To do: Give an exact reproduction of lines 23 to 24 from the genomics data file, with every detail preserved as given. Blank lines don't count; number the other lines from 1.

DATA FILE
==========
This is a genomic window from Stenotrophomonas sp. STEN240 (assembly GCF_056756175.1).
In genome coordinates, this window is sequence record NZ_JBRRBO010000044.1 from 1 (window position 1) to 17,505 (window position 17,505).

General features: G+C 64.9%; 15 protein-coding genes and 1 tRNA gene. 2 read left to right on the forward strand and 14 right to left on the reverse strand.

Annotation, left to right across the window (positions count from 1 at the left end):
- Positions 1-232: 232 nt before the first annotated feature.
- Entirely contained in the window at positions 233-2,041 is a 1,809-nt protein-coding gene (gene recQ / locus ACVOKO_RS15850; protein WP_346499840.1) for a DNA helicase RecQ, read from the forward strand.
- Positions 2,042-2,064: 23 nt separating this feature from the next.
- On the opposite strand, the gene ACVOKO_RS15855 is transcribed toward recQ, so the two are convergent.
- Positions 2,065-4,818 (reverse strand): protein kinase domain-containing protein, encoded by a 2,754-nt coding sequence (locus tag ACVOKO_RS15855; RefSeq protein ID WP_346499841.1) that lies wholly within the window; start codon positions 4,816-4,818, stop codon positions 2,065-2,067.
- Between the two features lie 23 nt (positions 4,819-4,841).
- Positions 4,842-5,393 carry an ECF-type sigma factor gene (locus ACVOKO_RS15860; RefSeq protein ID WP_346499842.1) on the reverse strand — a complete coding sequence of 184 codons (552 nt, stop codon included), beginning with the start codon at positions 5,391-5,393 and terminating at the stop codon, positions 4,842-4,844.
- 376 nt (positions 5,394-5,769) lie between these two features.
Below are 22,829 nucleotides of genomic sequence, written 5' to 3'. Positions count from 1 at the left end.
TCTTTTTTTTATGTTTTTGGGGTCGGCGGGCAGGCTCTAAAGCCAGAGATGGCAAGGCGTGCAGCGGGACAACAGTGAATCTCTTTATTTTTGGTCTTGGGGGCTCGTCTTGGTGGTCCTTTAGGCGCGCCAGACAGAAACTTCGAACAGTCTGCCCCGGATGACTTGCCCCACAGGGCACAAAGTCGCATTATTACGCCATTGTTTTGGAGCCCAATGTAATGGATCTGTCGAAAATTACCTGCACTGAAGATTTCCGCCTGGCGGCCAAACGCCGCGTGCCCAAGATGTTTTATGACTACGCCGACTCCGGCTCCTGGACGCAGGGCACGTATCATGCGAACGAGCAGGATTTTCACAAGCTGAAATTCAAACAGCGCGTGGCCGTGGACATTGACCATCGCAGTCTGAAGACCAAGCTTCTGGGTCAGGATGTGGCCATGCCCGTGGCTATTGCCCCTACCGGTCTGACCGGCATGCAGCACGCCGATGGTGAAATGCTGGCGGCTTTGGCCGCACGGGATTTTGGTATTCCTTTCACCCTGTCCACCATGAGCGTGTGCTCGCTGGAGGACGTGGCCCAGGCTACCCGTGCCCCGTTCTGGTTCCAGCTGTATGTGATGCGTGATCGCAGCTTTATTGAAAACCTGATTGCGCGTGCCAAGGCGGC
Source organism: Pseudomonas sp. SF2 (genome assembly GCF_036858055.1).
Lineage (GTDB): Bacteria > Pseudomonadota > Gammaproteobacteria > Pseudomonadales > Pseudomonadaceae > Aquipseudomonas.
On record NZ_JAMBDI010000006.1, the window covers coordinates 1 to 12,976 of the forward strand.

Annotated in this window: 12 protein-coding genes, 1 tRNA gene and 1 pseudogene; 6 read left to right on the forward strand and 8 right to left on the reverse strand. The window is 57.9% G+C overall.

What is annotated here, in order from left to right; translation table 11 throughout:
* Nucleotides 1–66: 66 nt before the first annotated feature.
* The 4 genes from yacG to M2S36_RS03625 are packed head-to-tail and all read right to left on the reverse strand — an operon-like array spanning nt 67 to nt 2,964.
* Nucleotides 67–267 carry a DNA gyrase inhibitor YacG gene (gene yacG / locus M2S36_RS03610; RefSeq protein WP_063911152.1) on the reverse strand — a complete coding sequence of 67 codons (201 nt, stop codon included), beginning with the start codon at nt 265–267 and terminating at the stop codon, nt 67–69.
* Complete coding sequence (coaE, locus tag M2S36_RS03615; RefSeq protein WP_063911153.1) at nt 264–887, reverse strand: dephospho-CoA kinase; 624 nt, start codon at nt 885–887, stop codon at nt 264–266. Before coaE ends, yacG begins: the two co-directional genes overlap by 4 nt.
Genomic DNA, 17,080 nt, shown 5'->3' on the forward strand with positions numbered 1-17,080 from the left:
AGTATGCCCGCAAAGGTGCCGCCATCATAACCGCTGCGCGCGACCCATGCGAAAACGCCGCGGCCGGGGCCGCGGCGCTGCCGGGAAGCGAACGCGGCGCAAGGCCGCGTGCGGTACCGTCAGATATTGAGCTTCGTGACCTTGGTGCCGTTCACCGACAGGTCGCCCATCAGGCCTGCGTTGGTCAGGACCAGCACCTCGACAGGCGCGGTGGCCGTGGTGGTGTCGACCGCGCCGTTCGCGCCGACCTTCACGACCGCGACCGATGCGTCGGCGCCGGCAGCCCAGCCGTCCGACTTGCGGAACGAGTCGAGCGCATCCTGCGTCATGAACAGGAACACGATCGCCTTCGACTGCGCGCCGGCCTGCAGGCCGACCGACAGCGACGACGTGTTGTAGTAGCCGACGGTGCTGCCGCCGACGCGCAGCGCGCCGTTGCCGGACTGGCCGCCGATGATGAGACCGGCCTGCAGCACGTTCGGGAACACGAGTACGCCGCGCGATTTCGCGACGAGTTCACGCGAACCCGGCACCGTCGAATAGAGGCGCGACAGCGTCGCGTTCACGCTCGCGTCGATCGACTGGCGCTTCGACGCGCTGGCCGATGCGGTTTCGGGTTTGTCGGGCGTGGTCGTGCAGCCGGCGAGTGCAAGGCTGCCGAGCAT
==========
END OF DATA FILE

* Complete coding sequence (coaE, locus tag M2S36_RS03615; RefSeq protein WP_063911153.1) at nt 264–887, reverse strand: dephospho-CoA kinase; 624 nt, start codon at nt 885–887, stop codon at nt 264–266. Before coaE ends, yacG begins: the two co-directional genes overlap by 4 nt.
Genomic DNA, 17,080 nt, shown 5'->3' on the forward strand with positions numbered 1-17,080 from the left: